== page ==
Also on the horizon, GRS Solutions is already working to go further with this technology by incorporating food waste into this digester system. While this system may be in its early stages, one thing is for sure, Vermont energy stakeholders are lining up to show their support and contribute to this more than viable option for local energy production.
For more watch the local WCAX coverage of the September 3rd press conference and to learn more about Algae Bioenergy in Vermont see our other post Algae Biofuel – Vermont’s Search for Viable and Cost-Effective Methods
19 Oct 2015
Vermont-grown grasses are being used to heat the Biomass Building – a 4,200 square foot commercial building at Meach Cove Farms in Shelburne. Local residents, community leaders, and renewable energy enthusiasts are invited to visit Meach Cove Farms Friday, October 23 – Saturday, October 24 for an Open House to learn how grass pellets are generating heat in a biomass boiler – an emerging source of bioenergy in Vermont.
Meach Cove Farms is a 1,000-acre certified organic farm primarily growing soy beans, wheat, rye, and corn as well as wine grapes, woodlands, and switchgrass trial plots for use in grass energy production. The Open House will offer a complete demonstration of the Grass Pellet Heating Equipment Combustion Optimization project – the first project in New England to showcase grass test plots, densification equipment, and an EvoWorld biomass boiler that burns the grass.
Meach Cove Farms began collaborating with Dr. Sidney Bosworth of the University of Vermont College of Agriculture and Life Sciences and the Vermont Bioenergy Initiative in 2009 to assess the potential of different species of grass as solid biofuel for heating applications.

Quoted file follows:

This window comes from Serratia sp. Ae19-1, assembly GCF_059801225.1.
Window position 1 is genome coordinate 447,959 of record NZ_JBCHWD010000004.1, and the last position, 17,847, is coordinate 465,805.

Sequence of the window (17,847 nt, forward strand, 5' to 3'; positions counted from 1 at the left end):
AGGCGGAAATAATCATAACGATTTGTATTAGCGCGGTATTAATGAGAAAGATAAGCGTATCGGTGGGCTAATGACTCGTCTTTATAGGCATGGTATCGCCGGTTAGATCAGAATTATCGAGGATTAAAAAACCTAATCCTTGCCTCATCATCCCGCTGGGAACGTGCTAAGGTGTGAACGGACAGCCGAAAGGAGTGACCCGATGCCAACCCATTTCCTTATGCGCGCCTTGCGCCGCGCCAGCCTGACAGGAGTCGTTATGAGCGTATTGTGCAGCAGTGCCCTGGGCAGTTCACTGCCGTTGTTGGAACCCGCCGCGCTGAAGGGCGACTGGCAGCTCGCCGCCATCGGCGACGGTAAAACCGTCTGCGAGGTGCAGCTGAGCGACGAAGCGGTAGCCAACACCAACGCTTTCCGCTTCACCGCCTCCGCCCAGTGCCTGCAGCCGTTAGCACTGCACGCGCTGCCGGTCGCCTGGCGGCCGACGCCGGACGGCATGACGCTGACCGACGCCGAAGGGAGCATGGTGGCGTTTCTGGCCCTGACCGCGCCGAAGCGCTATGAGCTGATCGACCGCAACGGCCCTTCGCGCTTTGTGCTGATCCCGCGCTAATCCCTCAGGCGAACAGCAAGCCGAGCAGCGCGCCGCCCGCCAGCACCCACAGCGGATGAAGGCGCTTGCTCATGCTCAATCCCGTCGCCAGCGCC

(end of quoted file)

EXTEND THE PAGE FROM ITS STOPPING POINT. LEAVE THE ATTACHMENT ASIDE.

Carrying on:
In September 2011 Meach Cove Farms was awarded an USDA Natural Resources Conservation Service Conservation Innovation Grant to research the feasibility of Vermont grown grass pellets and heating equipment potential as an emerging renewable energy source in Vermont. The biomass boiler being featured at the Open House was funded through a Conservation Innovation Grant (CIG) administered by the Natural Resources Conservation Services.
IF YOU GO:
Meach Cove Farms is located at 310 Beach Road in Shelburne (off Bostwick Road, 1.6 miles west of Rte 7). The Open House runs from 9 am – 12 noon both Friday and Saturday, October 23-24. There is no cost and both days are open to the public. More info at www.meachcovefarms.org, 802-985-9218.
On October 6th, Seventh Generation and the University of Vermont welcomed the 45th US Vice President, Al Gore at Ira Allen Chapel on the university’s campus. The highly anticipated speaking engagement entitled “The Climate Crisis and the Case for Hope,” which is part of an Energy Action Seminar Series facilitated by UVM Energy Alternatives, was truly an emotional roller coaster and had Gore left the stage at the halfway mark, all in attendance would have gone home rather depressed. “We are going to win this struggle” he stated, “the question is how quickly we will win,” Gore remarked before elaborating on the deep sinkhole humanity has fallen into.